Rand Paul Pens Glowing Koch Brothers Profile For 'TIME's 100 Most Influential — Why?
Republican senator and 2016 candidate Rand Paul took a break from defending his campaign slogan of defeating "the Washington machine" to write a short review of Charles and David Koch for TIME magazine's 100 Most Influential People, released online Thursday. Paul's piece calls the brothers "idea men," and he adds that "their passion for freedom and their commitment to ideas" are under-appreciated. The piece also praises the Koch Brothers for lobbying against special-interest politics and making "important contributions to society."
They have always stood for freedom, equality and opportunity. Consistent with their love of liberty, they have become prominent advocates for criminal-justice reform. The Koch brothers’ investment in freedom-loving think tanks will carry on for generations, reminding all of us that ideas and convictions ultimately trump all else.
The Koch brothers were part of TIME's "Titans" list, and for good reason. The brothers' network of politically conservative donors and organizations hopes to pour $889 million into the 2016 general election, according to an announcement made in January at the winter donor retreat for the Koch brothers' primary political organization, Freedom Partners.
Their money comes from Koch Industries, which is a Kansas-based company that specializes in refining, chemicals, biofuels, forest products, fertilizers, process and pollution control equipment, electronics, trading, energy, and more, according to The Hill and the Koch Industries website.
Salon has already called Paul's piece "brownnosing," speculating that Paul could receive a large amount of his campaign finances from the billionaires.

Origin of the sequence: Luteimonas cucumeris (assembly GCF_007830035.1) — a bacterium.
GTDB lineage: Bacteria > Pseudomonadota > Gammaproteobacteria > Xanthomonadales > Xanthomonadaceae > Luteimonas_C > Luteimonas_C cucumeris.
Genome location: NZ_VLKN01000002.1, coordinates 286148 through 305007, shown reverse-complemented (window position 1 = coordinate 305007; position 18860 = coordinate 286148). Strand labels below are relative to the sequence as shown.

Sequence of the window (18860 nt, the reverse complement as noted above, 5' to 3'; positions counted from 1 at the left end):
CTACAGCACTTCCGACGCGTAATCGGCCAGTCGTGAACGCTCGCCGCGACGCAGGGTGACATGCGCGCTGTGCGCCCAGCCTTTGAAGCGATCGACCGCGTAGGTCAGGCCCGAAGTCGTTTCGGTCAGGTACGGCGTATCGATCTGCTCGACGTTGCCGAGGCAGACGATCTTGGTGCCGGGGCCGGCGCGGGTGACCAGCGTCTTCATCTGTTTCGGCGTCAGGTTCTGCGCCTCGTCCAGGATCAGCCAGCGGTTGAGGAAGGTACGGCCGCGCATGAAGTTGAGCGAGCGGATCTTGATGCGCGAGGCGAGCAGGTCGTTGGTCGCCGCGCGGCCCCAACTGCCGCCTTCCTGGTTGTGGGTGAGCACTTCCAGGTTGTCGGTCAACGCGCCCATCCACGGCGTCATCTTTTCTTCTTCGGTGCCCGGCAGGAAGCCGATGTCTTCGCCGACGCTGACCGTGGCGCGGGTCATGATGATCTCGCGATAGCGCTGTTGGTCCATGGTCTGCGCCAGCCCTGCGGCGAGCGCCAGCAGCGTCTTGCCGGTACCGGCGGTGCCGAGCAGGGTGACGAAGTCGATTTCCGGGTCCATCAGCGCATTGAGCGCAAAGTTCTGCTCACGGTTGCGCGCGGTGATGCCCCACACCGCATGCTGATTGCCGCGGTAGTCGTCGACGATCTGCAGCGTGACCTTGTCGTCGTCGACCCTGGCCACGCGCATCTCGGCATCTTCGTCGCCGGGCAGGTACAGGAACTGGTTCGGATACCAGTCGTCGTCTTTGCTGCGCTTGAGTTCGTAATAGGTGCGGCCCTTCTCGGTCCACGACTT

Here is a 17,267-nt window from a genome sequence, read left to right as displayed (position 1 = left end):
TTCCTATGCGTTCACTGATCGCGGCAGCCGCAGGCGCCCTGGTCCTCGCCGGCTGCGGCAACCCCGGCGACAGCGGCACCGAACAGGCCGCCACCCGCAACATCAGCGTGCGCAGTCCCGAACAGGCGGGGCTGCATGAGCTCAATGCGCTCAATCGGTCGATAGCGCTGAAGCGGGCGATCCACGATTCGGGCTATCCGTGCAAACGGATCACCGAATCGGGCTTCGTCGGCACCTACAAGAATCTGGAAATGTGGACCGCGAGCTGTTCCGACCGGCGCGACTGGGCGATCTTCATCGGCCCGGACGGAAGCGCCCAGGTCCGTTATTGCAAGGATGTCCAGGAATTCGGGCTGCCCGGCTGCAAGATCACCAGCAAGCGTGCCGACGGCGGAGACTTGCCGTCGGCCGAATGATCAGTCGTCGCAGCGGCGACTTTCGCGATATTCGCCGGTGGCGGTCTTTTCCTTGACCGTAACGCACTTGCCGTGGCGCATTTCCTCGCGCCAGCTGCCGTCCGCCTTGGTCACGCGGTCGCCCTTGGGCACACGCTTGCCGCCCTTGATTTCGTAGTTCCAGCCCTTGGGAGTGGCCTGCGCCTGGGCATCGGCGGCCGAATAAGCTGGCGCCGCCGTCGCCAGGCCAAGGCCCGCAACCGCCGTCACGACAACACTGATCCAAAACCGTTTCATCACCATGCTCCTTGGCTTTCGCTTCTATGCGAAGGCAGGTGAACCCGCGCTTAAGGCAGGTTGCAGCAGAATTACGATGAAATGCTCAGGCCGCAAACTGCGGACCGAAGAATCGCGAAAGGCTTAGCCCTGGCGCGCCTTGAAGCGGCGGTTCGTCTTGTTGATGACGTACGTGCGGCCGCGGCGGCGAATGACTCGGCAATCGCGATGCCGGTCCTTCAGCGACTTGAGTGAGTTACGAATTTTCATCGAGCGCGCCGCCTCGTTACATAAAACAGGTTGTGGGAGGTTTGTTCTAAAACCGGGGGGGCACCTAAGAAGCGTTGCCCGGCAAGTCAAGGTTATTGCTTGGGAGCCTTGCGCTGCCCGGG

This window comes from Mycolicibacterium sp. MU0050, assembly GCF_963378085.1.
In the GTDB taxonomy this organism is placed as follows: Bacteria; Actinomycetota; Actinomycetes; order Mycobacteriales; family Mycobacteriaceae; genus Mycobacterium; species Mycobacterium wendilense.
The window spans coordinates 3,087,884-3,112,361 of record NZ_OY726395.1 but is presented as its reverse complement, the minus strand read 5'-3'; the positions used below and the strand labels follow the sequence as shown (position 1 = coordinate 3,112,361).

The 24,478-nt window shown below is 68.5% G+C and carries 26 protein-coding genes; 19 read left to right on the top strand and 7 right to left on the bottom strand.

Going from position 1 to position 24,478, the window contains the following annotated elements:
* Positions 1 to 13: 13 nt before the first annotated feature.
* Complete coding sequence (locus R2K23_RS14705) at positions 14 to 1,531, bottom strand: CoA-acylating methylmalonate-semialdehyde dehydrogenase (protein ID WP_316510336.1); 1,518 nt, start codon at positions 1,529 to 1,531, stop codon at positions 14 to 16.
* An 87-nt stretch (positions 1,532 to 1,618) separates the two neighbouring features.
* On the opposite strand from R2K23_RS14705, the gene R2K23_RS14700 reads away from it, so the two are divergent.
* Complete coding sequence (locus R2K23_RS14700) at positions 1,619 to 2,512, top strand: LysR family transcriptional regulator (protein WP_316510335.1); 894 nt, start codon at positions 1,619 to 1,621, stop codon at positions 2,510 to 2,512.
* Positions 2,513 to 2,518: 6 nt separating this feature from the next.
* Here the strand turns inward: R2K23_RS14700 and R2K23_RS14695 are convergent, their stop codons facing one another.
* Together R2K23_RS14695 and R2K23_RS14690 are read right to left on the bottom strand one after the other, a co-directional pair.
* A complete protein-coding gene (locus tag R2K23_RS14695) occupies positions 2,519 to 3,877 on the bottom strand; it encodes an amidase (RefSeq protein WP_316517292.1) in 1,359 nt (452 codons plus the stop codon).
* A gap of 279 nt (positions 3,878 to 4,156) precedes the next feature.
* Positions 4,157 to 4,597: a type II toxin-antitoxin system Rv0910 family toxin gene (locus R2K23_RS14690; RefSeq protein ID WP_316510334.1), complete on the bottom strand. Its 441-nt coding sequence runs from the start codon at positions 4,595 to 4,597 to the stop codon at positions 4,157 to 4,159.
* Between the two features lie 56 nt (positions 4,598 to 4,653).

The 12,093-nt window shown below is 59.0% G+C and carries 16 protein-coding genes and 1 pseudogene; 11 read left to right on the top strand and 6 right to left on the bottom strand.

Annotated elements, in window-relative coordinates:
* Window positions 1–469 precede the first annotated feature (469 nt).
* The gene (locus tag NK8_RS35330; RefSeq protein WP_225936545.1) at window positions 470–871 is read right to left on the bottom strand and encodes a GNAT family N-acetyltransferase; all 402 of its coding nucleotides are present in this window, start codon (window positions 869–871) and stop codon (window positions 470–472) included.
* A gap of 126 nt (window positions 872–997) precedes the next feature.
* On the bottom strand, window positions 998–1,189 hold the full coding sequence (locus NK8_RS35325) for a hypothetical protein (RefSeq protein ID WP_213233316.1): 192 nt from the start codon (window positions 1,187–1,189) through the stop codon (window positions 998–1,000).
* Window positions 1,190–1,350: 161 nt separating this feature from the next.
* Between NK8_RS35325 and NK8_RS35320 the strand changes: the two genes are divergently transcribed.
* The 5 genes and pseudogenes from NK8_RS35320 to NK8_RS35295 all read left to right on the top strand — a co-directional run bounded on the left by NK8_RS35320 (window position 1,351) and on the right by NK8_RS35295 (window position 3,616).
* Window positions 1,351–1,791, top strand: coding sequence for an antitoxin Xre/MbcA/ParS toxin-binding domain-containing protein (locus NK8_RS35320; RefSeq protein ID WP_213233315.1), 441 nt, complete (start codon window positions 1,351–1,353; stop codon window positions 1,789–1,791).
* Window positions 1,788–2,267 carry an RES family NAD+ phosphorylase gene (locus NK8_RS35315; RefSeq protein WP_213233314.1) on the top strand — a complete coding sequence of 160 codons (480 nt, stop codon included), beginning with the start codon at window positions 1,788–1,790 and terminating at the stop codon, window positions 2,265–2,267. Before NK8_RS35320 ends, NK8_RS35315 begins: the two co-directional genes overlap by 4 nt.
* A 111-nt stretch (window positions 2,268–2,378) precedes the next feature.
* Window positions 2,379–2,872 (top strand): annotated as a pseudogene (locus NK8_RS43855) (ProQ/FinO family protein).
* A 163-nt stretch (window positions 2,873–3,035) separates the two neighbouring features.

Team Rand could have saved a little time and just provided a mailing address for the Kochs to send a check, but appearances must be kept up, I suppose. The Paul family and the Kochs have had their ideological differences over the years, but the Kochs are far too powerful on the right for Rand to allow much friction to exist between them.
The "differences" Salon is talking about came out during January's Koch brothers showcase, where Paul received the least support from donors out of all the other conservative senators present. According to Bloomberg, he didn't "chew into questions" the way Senators Marco Rubio and Ted Cruz did. He defended free trade in China and opening up Cuba and pitched an idea to block big government contractors from lobbying, which sounded like a hit to the "crony capitalism" that the Koch brothers opposed.
According to Mother Jones, The Koch brothers publicly spoke out against "crony capitalism," calling out businesses who have successfully lobbied for special treatment and favors like government subsidies and regulations, even though Koch Industries benefits from those same kinds of subsidies and regulations (benefits and regulations that often come from policies supported by candidates they fund).
Given the amount of money the Koch brothers plan on sending into the upcoming election and the fact that their organizations have donated sums to both of the other Republican candidates who have announced so far, it makes sense that Paul might want to get his name in the hat as many times as possible.
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